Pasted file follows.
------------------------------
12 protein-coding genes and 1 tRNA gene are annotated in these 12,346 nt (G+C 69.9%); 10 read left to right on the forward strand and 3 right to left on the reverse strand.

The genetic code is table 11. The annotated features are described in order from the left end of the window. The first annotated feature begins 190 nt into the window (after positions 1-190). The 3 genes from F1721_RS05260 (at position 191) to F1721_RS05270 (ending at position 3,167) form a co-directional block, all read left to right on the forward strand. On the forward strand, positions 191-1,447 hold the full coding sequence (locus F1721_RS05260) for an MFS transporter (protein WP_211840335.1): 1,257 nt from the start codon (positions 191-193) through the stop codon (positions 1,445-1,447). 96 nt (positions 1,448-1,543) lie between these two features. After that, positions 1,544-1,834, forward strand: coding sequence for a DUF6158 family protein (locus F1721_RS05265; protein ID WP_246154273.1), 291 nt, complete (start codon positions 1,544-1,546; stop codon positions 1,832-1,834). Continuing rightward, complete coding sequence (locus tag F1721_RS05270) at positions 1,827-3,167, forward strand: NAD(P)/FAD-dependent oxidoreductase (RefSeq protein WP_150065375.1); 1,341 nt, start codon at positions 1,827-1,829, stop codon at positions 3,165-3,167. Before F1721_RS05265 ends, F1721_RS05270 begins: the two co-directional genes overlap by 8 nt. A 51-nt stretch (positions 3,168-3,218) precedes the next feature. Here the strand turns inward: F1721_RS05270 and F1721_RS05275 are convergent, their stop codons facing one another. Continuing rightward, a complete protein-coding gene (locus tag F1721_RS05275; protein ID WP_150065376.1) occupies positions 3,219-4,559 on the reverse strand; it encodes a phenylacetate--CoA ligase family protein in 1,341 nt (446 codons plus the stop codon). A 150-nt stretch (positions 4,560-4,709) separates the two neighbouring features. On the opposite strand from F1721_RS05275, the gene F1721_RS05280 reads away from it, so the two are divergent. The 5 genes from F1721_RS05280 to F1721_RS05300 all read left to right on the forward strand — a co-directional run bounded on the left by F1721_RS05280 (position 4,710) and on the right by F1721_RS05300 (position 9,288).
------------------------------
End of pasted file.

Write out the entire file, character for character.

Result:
12 protein-coding genes and 1 tRNA gene are annotated in these 12,346 nt (G+C 69.9%); 10 read left to right on the forward strand and 3 right to left on the reverse strand.

The genetic code is table 11. The annotated features are described in order from the left end of the window. The first annotated feature begins 190 nt into the window (after positions 1-190). The 3 genes from F1721_RS05260 (at position 191) to F1721_RS05270 (ending at position 3,167) form a co-directional block, all read left to right on the forward strand. On the forward strand, positions 191-1,447 hold the full coding sequence (locus F1721_RS05260) for an MFS transporter (protein WP_211840335.1): 1,257 nt from the start codon (positions 191-193) through the stop codon (positions 1,445-1,447). 96 nt (positions 1,448-1,543) lie between these two features. After that, positions 1,544-1,834, forward strand: coding sequence for a DUF6158 family protein (locus F1721_RS05265; protein ID WP_246154273.1), 291 nt, complete (start codon positions 1,544-1,546; stop codon positions 1,832-1,834). Continuing rightward, complete coding sequence (locus tag F1721_RS05270) at positions 1,827-3,167, forward strand: NAD(P)/FAD-dependent oxidoreductase (RefSeq protein WP_150065375.1); 1,341 nt, start codon at positions 1,827-1,829, stop codon at positions 3,165-3,167. Before F1721_RS05265 ends, F1721_RS05270 begins: the two co-directional genes overlap by 8 nt. A 51-nt stretch (positions 3,168-3,218) precedes the next feature. Here the strand turns inward: F1721_RS05270 and F1721_RS05275 are convergent, their stop codons facing one another. Continuing rightward, a complete protein-coding gene (locus tag F1721_RS05275; protein ID WP_150065376.1) occupies positions 3,219-4,559 on the reverse strand; it encodes a phenylacetate--CoA ligase family protein in 1,341 nt (446 codons plus the stop codon). A 150-nt stretch (positions 4,560-4,709) separates the two neighbouring features. On the opposite strand from F1721_RS05275, the gene F1721_RS05280 reads away from it, so the two are divergent. The 5 genes from F1721_RS05280 to F1721_RS05300 all read left to right on the forward strand — a co-directional run bounded on the left by F1721_RS05280 (position 4,710) and on the right by F1721_RS05300 (position 9,288).